by Senator Robert Torricelli
Foreign Relations Committee
Hearing on S.693, Taiwan Security
August 4, 1999
years, the U.S. Congress has strongly supported Taiwan's
emergence onto the international arena. But as Taiwan's
democratic process and economy flourished, China has grown
hostile towards its new international standing. The
1996 Taiwan Straits crisis demonstrated that we must maintain
a delicate balance in preserving regional security and stability.
Our commitment to Taiwan has always been, and will remain,
Congress passed the Taiwan Relations Act to legally define
the relationship between the United States and Taiwan.
The four principles of the TRA have guided this relationship
by recognizing the right of the Taiwanese people to determine
their own future through peaceful means, and affirming our
commitment to support human rights in Taiwan. The
TRA also commits us to oppose Taiwan's exclusion from membership
in any international organizations, and sell defensive articles
and services to Taiwan.
growing arsenal of nuclear and conventionally armed ballistic
missiles makes the sale of defensive articles a timely issue.
The Defense Department's report on the military balance
in the Taiwan Straits detailed an increase in China's offensive
capabilities and described Taiwan's limited defense capacity.
Given these developments, I joined Senator Helms in introducing
a bill to enhance Taiwan's security.
is designed to ensure Taiwan's ability to meet its defensive
security needs. It authorizes, not mandates, the sale
of theater missile defense equipment, satellite early warning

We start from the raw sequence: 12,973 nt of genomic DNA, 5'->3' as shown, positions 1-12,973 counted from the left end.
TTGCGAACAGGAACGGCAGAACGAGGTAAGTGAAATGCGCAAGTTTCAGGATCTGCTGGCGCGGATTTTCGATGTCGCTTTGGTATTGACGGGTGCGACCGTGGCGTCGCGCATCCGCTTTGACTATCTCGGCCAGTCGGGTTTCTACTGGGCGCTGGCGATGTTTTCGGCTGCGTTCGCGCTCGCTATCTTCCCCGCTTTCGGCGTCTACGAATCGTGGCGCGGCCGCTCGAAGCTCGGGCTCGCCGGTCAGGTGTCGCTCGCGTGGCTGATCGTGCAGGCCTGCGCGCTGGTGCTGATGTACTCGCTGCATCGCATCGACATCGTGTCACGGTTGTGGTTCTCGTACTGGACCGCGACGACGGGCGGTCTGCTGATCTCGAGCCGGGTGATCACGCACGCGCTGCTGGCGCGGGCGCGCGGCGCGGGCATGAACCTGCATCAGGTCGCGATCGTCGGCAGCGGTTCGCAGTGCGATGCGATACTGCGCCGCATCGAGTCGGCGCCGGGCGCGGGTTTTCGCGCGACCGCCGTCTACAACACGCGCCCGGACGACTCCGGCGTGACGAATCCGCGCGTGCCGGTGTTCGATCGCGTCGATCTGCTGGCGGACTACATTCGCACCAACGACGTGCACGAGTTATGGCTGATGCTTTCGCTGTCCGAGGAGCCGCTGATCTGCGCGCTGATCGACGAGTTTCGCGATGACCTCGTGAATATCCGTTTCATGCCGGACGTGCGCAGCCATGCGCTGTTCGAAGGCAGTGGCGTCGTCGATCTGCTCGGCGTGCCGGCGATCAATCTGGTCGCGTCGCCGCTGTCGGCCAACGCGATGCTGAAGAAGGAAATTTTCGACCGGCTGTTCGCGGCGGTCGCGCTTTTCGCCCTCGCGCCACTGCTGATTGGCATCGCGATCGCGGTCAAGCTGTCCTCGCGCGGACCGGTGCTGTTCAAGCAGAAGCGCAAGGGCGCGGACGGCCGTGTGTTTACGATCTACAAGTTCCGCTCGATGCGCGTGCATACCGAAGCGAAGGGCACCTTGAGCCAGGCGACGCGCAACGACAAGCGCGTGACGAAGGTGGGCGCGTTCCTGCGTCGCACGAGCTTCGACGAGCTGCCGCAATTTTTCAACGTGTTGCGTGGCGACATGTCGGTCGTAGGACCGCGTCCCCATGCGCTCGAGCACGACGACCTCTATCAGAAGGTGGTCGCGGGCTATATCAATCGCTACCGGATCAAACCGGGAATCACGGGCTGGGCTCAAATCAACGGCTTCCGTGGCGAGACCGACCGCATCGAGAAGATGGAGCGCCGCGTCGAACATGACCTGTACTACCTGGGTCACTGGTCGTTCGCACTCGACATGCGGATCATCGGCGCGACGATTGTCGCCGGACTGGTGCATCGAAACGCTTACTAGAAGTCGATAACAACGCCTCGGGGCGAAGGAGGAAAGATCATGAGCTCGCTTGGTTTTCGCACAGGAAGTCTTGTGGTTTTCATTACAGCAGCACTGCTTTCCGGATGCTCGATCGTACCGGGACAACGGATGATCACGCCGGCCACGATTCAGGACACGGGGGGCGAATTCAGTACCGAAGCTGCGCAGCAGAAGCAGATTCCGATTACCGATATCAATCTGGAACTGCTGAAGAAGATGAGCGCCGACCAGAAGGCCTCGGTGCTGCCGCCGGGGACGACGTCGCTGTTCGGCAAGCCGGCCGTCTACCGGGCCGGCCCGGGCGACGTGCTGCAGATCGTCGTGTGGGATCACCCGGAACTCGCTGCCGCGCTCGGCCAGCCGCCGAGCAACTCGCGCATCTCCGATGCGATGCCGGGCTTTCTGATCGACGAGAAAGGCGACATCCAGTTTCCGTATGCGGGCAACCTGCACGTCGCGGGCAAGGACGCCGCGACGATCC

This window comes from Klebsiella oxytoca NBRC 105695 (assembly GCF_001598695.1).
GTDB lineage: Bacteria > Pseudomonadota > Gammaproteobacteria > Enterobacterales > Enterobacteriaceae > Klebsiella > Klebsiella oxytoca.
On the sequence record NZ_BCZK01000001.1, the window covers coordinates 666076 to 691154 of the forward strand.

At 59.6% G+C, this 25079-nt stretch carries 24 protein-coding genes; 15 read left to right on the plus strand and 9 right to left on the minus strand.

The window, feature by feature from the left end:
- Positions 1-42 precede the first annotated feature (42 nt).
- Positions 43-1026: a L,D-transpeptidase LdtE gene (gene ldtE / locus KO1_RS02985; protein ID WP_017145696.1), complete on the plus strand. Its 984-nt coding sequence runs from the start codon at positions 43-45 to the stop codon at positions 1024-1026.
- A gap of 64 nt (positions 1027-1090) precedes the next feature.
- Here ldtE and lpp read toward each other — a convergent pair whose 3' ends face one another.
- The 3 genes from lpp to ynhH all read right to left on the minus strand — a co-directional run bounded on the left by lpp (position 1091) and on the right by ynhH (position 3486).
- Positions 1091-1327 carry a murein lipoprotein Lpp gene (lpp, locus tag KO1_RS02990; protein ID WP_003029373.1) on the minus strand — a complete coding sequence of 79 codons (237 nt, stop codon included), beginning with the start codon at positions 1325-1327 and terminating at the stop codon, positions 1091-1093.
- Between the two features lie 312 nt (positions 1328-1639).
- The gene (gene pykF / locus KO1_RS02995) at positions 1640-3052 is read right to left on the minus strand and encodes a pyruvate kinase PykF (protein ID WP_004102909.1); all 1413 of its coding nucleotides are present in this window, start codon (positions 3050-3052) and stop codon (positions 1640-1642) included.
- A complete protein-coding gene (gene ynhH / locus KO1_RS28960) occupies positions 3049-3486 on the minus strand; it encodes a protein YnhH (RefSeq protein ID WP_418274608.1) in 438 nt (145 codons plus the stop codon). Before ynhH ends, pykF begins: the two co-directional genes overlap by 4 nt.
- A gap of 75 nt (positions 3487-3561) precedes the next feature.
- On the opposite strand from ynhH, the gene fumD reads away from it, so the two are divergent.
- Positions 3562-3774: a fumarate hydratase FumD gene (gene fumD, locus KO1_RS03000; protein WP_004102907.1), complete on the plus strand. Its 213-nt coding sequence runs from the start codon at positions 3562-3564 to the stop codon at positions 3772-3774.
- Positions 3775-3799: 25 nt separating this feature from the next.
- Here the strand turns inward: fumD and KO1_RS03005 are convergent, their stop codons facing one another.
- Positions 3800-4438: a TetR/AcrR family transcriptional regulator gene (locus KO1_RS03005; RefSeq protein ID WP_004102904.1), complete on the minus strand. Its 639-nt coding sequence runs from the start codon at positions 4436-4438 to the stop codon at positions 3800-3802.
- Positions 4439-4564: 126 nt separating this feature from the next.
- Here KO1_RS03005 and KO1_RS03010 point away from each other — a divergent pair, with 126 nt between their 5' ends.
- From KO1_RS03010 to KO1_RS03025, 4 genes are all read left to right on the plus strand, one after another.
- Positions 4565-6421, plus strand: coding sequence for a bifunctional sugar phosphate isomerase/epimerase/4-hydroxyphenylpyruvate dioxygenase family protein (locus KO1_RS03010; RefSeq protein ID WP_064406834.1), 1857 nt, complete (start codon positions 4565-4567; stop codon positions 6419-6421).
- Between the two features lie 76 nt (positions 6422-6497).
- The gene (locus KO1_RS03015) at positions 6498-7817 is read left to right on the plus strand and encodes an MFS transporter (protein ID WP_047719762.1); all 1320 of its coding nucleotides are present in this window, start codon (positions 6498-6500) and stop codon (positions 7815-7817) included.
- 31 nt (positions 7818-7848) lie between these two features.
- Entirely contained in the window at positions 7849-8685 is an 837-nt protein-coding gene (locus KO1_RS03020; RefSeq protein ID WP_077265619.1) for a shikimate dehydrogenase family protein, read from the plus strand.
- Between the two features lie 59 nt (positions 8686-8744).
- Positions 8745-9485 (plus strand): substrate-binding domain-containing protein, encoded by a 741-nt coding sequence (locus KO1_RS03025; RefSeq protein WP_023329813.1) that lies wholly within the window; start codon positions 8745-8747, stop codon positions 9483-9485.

data, and specific air and naval defense systems.
It also strengthens the process for selling defense articles
by requiring an annual report to Congress on Taiwan's defense
requests. Finally, the bill improves Taiwan's military
readiness by supporting Taiwan's participation in U.S. military
academies, among other measures. This bill does not
alter or amend our commitments under the TRA. Rather
it ensures that Taiwan's security needs are adequately met.
events make it even more necessary for the United States
to continue its support for Taiwan. President Lee's
statements have led China to threaten the use of force against
Taiwan. However, we all recognize that the peaceful
resolution of Taiwan's status is important to the Taiwanese
people, the U.S. and China. The people of Taiwan have
a right to determine their own future by peaceful means,
but we must remain committed to two important principles.
First, dialogue between China and Taiwan must continue in
October. And second, we must demonstrate our commitment
to Taiwan by adhering to our commitments to the Taiwan Relations
year, I joined several of my colleagues in co-sponsoring
resolutions which recognize our commitments under the TRA.
Since 1949, when the United States first officially recognized
the Taiwanese government, we have enjoyed a close bond that
has survived for almost 50 years. Now is the time
to reaffirm our relationship and concurrently pursue greater